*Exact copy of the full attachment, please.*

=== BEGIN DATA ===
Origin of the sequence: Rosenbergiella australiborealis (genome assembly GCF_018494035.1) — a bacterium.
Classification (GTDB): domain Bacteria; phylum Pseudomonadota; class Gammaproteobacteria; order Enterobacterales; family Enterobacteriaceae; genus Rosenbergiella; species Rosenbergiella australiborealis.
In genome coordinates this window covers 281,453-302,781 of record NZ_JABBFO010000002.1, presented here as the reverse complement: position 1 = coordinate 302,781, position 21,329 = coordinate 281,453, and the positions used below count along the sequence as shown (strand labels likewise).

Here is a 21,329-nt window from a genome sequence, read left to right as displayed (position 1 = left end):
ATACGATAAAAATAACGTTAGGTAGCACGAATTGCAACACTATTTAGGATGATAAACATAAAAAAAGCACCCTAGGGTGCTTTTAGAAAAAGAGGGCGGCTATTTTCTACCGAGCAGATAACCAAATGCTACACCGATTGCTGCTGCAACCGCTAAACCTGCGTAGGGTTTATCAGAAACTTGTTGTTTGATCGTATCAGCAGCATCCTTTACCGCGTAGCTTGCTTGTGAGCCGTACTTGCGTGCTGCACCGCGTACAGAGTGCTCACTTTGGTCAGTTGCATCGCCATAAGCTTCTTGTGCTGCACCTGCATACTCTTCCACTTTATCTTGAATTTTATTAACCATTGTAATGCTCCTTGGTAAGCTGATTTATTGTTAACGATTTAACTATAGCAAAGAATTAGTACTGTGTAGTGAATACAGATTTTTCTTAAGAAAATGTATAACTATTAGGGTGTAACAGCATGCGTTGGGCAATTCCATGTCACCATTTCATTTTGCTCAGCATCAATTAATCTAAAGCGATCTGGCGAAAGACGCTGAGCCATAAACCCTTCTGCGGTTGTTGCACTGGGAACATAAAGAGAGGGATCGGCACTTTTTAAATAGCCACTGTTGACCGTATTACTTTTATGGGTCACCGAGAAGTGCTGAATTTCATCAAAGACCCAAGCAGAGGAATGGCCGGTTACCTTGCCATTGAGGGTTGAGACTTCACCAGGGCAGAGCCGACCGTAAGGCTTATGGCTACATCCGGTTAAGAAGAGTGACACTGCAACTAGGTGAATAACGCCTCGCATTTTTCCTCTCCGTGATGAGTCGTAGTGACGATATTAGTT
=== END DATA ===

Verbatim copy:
Origin of the sequence: Rosenbergiella australiborealis (genome assembly GCF_018494035.1) — a bacterium.
Classification (GTDB): domain Bacteria; phylum Pseudomonadota; class Gammaproteobacteria; order Enterobacterales; family Enterobacteriaceae; genus Rosenbergiella; species Rosenbergiella australiborealis.
In genome coordinates this window covers 281,453-302,781 of record NZ_JABBFO010000002.1, presented here as the reverse complement: position 1 = coordinate 302,781, position 21,329 = coordinate 281,453, and the positions used below count along the sequence as shown (strand labels likewise).

Here is a 21,329-nt window from a genome sequence, read left to right as displayed (position 1 = left end):
ATACGATAAAAATAACGTTAGGTAGCACGAATTGCAACACTATTTAGGATGATAAACATAAAAAAAGCACCCTAGGGTGCTTTTAGAAAAAGAGGGCGGCTATTTTCTACCGAGCAGATAACCAAATGCTACACCGATTGCTGCTGCAACCGCTAAACCTGCGTAGGGTTTATCAGAAACTTGTTGTTTGATCGTATCAGCAGCATCCTTTACCGCGTAGCTTGCTTGTGAGCCGTACTTGCGTGCTGCACCGCGTACAGAGTGCTCACTTTGGTCAGTTGCATCGCCATAAGCTTCTTGTGCTGCACCTGCATACTCTTCCACTTTATCTTGAATTTTATTAACCATTGTAATGCTCCTTGGTAAGCTGATTTATTGTTAACGATTTAACTATAGCAAAGAATTAGTACTGTGTAGTGAATACAGATTTTTCTTAAGAAAATGTATAACTATTAGGGTGTAACAGCATGCGTTGGGCAATTCCATGTCACCATTTCATTTTGCTCAGCATCAATTAATCTAAAGCGATCTGGCGAAAGACGCTGAGCCATAAACCCTTCTGCGGTTGTTGCACTGGGAACATAAAGAGAGGGATCGGCACTTTTTAAATAGCCACTGTTGACCGTATTACTTTTATGGGTCACCGAGAAGTGCTGAATTTCATCAAAGACCCAAGCAGAGGAATGGCCGGTTACCTTGCCATTGAGGGTTGAGACTTCACCAGGGCAGAGCCGACCGTAAGGCTTATGGCTACATCCGGTTAAGAAGAGTGACACTGCAACTAGGTGAATAACGCCTCGCATTTTTCCTCTCCGTGATGAGTCGTAGTGACGATATTAGTT